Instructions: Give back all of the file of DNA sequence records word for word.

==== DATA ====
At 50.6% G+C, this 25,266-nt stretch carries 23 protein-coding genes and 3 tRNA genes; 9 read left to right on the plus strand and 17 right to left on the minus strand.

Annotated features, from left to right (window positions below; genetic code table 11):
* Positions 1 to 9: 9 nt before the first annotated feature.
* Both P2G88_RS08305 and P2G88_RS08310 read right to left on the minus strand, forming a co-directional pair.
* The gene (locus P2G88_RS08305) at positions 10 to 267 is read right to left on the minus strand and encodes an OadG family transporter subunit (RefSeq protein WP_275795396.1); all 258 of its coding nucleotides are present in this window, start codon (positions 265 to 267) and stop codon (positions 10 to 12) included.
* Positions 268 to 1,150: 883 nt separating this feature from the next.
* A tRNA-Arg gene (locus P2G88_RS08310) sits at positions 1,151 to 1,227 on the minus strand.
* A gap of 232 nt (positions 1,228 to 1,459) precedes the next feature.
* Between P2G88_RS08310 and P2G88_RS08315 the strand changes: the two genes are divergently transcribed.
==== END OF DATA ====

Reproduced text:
At 50.6% G+C, this 25,266-nt stretch carries 23 protein-coding genes and 3 tRNA genes; 9 read left to right on the plus strand and 17 right to left on the minus strand.

Annotated features, from left to right (window positions below; genetic code table 11):
* Positions 1 to 9: 9 nt before the first annotated feature.
* Both P2G88_RS08305 and P2G88_RS08310 read right to left on the minus strand, forming a co-directional pair.
* The gene (locus P2G88_RS08305) at positions 10 to 267 is read right to left on the minus strand and encodes an OadG family transporter subunit (RefSeq protein WP_275795396.1); all 258 of its coding nucleotides are present in this window, start codon (positions 265 to 267) and stop codon (positions 10 to 12) included.
* Positions 268 to 1,150: 883 nt separating this feature from the next.
* A tRNA-Arg gene (locus P2G88_RS08310) sits at positions 1,151 to 1,227 on the minus strand.
* A gap of 232 nt (positions 1,228 to 1,459) precedes the next feature.
* Between P2G88_RS08310 and P2G88_RS08315 the strand changes: the two genes are divergently transcribed.